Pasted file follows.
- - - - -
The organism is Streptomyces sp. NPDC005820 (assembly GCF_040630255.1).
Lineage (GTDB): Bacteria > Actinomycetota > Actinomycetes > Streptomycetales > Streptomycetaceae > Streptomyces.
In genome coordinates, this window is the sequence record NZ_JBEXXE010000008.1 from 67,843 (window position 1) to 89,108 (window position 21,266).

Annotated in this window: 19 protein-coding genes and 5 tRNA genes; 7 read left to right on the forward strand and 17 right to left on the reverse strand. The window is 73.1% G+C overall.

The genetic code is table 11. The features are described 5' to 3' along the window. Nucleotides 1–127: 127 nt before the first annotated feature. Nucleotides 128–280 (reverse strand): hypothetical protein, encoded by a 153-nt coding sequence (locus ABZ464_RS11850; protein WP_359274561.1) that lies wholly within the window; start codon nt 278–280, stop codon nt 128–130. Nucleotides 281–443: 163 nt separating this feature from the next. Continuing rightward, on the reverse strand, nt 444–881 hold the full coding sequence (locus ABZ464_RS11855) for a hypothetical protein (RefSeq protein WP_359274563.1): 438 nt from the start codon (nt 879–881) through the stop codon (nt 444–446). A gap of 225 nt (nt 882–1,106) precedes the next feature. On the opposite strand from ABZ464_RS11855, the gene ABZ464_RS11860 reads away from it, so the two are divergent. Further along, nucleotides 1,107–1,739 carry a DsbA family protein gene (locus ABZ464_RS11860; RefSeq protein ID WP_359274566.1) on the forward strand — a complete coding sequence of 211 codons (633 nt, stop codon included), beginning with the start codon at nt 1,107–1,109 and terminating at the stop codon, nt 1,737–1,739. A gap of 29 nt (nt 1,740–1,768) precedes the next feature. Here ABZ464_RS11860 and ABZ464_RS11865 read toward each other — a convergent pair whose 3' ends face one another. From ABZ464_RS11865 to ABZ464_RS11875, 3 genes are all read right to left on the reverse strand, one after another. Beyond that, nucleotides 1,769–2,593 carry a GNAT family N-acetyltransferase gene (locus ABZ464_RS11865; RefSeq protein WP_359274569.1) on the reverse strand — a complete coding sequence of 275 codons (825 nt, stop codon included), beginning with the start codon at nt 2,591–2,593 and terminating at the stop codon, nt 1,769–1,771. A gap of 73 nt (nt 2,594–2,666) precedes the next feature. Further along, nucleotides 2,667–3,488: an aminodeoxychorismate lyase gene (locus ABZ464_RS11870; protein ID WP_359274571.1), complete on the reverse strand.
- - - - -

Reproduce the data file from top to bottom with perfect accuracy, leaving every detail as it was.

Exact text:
The organism is Streptomyces sp. NPDC005820 (assembly GCF_040630255.1).
Lineage (GTDB): Bacteria > Actinomycetota > Actinomycetes > Streptomycetales > Streptomycetaceae > Streptomyces.
In genome coordinates, this window is the sequence record NZ_JBEXXE010000008.1 from 67,843 (window position 1) to 89,108 (window position 21,266).

Annotated in this window: 19 protein-coding genes and 5 tRNA genes; 7 read left to right on the forward strand and 17 right to left on the reverse strand. The window is 73.1% G+C overall.

The genetic code is table 11. The features are described 5' to 3' along the window. Nucleotides 1–127: 127 nt before the first annotated feature. Nucleotides 128–280 (reverse strand): hypothetical protein, encoded by a 153-nt coding sequence (locus ABZ464_RS11850; protein WP_359274561.1) that lies wholly within the window; start codon nt 278–280, stop codon nt 128–130. Nucleotides 281–443: 163 nt separating this feature from the next. Continuing rightward, on the reverse strand, nt 444–881 hold the full coding sequence (locus ABZ464_RS11855) for a hypothetical protein (RefSeq protein WP_359274563.1): 438 nt from the start codon (nt 879–881) through the stop codon (nt 444–446). A gap of 225 nt (nt 882–1,106) precedes the next feature. On the opposite strand from ABZ464_RS11855, the gene ABZ464_RS11860 reads away from it, so the two are divergent. Further along, nucleotides 1,107–1,739 carry a DsbA family protein gene (locus ABZ464_RS11860; RefSeq protein ID WP_359274566.1) on the forward strand — a complete coding sequence of 211 codons (633 nt, stop codon included), beginning with the start codon at nt 1,107–1,109 and terminating at the stop codon, nt 1,737–1,739. A gap of 29 nt (nt 1,740–1,768) precedes the next feature. Here ABZ464_RS11860 and ABZ464_RS11865 read toward each other — a convergent pair whose 3' ends face one another. From ABZ464_RS11865 to ABZ464_RS11875, 3 genes are all read right to left on the reverse strand, one after another. Beyond that, nucleotides 1,769–2,593 carry a GNAT family N-acetyltransferase gene (locus ABZ464_RS11865; RefSeq protein WP_359274569.1) on the reverse strand — a complete coding sequence of 275 codons (825 nt, stop codon included), beginning with the start codon at nt 2,591–2,593 and terminating at the stop codon, nt 1,769–1,771. A gap of 73 nt (nt 2,594–2,666) precedes the next feature. Further along, nucleotides 2,667–3,488: an aminodeoxychorismate lyase gene (locus ABZ464_RS11870; protein ID WP_359274571.1), complete on the reverse strand.